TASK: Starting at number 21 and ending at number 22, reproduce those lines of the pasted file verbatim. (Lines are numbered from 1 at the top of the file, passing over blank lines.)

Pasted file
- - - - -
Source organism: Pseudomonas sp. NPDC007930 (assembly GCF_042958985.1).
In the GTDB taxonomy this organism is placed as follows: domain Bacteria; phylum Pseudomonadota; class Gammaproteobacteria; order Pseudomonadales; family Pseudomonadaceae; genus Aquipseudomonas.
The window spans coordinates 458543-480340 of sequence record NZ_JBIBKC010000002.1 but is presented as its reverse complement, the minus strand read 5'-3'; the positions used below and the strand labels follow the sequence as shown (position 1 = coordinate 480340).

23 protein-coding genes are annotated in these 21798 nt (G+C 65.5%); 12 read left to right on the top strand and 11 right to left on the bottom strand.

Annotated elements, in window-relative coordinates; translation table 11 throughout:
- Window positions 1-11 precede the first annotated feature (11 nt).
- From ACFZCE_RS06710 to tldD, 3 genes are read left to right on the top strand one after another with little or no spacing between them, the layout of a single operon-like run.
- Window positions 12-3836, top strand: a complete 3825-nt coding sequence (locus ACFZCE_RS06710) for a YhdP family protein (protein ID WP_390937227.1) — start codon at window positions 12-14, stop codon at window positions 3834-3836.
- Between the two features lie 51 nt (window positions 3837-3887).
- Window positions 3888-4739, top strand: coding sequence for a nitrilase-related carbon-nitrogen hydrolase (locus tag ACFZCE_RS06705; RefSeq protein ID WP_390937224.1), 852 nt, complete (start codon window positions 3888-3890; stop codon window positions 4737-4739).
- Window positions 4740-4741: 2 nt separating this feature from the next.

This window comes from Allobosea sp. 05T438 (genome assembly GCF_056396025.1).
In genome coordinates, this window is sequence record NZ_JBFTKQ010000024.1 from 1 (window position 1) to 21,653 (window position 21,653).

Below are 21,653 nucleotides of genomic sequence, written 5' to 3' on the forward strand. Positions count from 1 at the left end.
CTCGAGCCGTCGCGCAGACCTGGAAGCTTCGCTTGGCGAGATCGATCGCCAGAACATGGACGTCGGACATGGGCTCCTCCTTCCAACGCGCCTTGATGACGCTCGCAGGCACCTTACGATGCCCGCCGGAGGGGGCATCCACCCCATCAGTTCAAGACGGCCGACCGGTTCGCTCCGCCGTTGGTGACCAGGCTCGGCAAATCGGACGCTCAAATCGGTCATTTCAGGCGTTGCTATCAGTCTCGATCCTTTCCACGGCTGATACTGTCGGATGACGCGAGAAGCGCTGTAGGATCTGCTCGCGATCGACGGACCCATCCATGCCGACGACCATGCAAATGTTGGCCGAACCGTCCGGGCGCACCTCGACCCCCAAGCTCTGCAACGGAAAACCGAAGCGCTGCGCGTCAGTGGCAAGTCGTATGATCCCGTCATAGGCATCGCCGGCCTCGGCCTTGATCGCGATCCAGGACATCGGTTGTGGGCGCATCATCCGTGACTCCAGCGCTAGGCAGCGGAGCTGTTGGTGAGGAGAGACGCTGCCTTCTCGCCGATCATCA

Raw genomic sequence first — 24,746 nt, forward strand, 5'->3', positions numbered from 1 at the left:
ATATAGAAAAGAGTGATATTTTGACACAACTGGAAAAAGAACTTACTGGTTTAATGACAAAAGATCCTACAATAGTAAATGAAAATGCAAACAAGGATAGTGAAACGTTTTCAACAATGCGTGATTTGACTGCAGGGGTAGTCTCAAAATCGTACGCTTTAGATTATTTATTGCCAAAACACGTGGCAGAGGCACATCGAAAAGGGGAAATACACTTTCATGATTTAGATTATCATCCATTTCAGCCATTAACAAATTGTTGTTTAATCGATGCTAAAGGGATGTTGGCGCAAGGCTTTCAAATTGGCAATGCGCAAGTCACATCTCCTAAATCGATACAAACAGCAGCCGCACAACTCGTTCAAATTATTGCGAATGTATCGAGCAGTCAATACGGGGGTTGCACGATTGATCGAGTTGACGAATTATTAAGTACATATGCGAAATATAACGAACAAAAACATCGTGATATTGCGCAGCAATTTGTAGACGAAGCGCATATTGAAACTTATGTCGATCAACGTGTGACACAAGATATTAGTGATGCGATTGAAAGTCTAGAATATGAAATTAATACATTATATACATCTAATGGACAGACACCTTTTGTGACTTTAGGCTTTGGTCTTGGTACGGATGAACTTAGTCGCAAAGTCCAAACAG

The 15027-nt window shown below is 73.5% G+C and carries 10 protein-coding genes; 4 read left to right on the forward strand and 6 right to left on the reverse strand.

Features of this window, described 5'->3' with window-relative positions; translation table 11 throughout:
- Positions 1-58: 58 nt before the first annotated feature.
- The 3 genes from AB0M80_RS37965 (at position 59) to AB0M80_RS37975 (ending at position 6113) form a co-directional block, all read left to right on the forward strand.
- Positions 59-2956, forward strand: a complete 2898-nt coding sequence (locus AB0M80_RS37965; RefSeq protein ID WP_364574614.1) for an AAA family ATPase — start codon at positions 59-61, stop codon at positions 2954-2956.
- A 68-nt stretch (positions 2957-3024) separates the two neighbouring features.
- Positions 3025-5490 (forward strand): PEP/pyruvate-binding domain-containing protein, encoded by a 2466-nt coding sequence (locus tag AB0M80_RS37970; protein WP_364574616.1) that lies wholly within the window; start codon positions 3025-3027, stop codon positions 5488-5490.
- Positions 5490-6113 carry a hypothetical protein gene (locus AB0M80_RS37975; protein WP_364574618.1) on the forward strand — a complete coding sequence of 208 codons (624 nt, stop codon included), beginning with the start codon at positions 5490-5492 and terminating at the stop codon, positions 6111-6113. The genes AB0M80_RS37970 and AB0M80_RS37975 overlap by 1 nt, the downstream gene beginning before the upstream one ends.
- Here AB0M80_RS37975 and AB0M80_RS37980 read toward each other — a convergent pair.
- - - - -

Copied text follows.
- The 3 genes from AB0M80_RS37965 (at position 59) to AB0M80_RS37975 (ending at position 6113) form a co-directional block, all read left to right on the forward strand.
- Positions 59-2956, forward strand: a complete 2898-nt coding sequence (locus AB0M80_RS37965; RefSeq protein ID WP_364574614.1) for an AAA family ATPase — start codon at positions 59-61, stop codon at positions 2954-2956.